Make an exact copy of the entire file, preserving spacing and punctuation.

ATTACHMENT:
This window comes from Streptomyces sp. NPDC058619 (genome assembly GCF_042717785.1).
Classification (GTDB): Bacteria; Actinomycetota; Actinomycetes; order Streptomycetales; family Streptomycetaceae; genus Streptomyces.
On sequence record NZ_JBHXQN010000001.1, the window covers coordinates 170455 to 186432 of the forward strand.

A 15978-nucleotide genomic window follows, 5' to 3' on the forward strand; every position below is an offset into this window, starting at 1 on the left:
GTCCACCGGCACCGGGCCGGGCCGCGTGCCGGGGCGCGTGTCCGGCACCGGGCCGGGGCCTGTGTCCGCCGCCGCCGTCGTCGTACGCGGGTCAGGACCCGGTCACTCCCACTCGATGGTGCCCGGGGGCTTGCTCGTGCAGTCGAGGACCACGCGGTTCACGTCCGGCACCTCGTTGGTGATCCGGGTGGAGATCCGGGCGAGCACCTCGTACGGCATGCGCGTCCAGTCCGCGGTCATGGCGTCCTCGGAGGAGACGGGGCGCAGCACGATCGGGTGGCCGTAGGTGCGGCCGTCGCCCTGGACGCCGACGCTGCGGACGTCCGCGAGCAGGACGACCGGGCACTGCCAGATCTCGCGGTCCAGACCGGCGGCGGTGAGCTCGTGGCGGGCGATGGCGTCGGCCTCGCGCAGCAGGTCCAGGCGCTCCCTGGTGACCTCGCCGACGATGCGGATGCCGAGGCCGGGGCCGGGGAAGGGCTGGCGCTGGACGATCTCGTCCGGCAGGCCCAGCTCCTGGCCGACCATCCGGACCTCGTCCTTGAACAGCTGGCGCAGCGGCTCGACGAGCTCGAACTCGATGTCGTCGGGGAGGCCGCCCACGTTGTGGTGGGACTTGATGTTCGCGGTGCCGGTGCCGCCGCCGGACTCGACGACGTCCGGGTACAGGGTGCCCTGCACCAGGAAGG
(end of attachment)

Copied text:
This window comes from Streptomyces sp. NPDC058619 (genome assembly GCF_042717785.1).
Classification (GTDB): Bacteria; Actinomycetota; Actinomycetes; order Streptomycetales; family Streptomycetaceae; genus Streptomyces.
On sequence record NZ_JBHXQN010000001.1, the window covers coordinates 170455 to 186432 of the forward strand.

A 15978-nucleotide genomic window follows, 5' to 3' on the forward strand; every position below is an offset into this window, starting at 1 on the left:
GTCCACCGGCACCGGGCCGGGCCGCGTGCCGGGGCGCGTGTCCGGCACCGGGCCGGGGCCTGTGTCCGCCGCCGCCGTCGTCGTACGCGGGTCAGGACCCGGTCACTCCCACTCGATGGTGCCCGGGGGCTTGCTCGTGCAGTCGAGGACCACGCGGTTCACGTCCGGCACCTCGTTGGTGATCCGGGTGGAGATCCGGGCGAGCACCTCGTACGGCATGCGCGTCCAGTCCGCGGTCATGGCGTCCTCGGAGGAGACGGGGCGCAGCACGATCGGGTGGCCGTAGGTGCGGCCGTCGCCCTGGACGCCGACGCTGCGGACGTCCGCGAGCAGGACGACCGGGCACTGCCAGATCTCGCGGTCCAGACCGGCGGCGGTGAGCTCGTGGCGGGCGATGGCGTCGGCCTCGCGCAGCAGGTCCAGGCGCTCCCTGGTGACCTCGCCGACGATGCGGATGCCGAGGCCGGGGCCGGGGAAGGGCTGGCGCTGGACGATCTCGTCCGGCAGGCCCAGCTCCTGGCCGACCATCCGGACCTCGTCCTTGAACAGCTGGCGCAGCGGCTCGACGAGCTCGAACTCGATGTCGTCGGGGAGGCCGCCCACGTTGTGGTGGGACTTGATGTTCGCGGTGCCGGTGCCGCCGCCGGACTCGACGACGTCCGGGTACAGGGTGCCCTGCACCAGGAAGG